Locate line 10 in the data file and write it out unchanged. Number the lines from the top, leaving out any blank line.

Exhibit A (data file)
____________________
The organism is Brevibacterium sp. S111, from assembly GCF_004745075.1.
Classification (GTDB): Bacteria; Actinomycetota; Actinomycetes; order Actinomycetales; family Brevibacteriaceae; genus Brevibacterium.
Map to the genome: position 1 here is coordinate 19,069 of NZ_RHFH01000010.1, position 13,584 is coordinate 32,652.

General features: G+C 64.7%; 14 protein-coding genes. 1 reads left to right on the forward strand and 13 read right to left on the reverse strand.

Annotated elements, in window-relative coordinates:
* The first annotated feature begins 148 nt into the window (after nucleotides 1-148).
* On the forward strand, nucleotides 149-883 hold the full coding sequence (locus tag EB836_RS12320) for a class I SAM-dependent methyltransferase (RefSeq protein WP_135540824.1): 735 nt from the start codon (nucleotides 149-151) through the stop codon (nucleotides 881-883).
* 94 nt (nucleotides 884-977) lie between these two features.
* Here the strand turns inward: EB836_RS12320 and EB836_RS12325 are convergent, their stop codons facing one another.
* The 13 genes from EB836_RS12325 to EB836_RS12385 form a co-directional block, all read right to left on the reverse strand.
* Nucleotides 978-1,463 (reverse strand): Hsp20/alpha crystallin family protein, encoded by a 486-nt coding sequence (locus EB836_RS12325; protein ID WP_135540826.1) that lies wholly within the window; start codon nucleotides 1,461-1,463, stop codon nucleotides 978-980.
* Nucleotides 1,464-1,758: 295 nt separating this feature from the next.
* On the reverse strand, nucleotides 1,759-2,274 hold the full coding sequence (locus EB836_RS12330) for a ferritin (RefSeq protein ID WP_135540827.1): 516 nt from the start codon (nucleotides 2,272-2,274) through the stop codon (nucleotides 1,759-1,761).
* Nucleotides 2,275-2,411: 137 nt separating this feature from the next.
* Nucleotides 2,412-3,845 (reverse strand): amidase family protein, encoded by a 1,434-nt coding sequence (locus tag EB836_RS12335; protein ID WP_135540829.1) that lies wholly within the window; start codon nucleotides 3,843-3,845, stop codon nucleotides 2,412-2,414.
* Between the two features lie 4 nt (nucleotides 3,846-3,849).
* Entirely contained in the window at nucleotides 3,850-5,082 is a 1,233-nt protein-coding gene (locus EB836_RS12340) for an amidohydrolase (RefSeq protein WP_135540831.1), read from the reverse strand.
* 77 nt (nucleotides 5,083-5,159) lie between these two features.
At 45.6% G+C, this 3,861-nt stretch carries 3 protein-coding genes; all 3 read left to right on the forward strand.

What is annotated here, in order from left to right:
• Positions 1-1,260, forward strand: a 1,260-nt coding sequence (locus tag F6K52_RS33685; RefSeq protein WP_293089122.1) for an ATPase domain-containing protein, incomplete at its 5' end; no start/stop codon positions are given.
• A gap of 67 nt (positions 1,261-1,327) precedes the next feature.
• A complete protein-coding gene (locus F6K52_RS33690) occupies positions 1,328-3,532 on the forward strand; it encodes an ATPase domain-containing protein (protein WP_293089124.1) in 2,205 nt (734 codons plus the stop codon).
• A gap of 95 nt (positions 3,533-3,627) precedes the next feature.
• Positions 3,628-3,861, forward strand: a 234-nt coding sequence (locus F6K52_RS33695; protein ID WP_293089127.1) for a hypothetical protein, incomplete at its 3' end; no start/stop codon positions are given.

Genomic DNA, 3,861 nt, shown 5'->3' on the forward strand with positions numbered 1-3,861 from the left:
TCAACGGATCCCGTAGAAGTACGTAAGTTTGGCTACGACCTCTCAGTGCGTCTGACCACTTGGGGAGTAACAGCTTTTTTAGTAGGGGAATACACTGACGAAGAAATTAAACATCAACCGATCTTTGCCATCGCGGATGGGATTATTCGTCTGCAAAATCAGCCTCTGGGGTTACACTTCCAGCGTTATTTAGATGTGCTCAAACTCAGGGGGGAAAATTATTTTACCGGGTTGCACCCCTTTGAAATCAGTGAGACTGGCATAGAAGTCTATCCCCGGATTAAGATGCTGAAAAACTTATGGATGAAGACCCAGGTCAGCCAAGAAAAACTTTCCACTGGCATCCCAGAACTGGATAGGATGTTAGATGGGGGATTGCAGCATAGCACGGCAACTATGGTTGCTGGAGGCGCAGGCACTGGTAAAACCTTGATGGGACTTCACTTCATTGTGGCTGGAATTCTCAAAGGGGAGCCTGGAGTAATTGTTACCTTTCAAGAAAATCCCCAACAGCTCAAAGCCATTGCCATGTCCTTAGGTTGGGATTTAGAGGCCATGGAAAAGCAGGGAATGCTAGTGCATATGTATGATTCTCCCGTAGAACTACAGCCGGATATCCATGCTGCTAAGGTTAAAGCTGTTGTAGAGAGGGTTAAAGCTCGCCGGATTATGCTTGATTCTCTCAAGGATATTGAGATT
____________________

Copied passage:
* The 13 genes from EB836_RS12325 to EB836_RS12385 form a co-directional block, all read right to left on the reverse strand.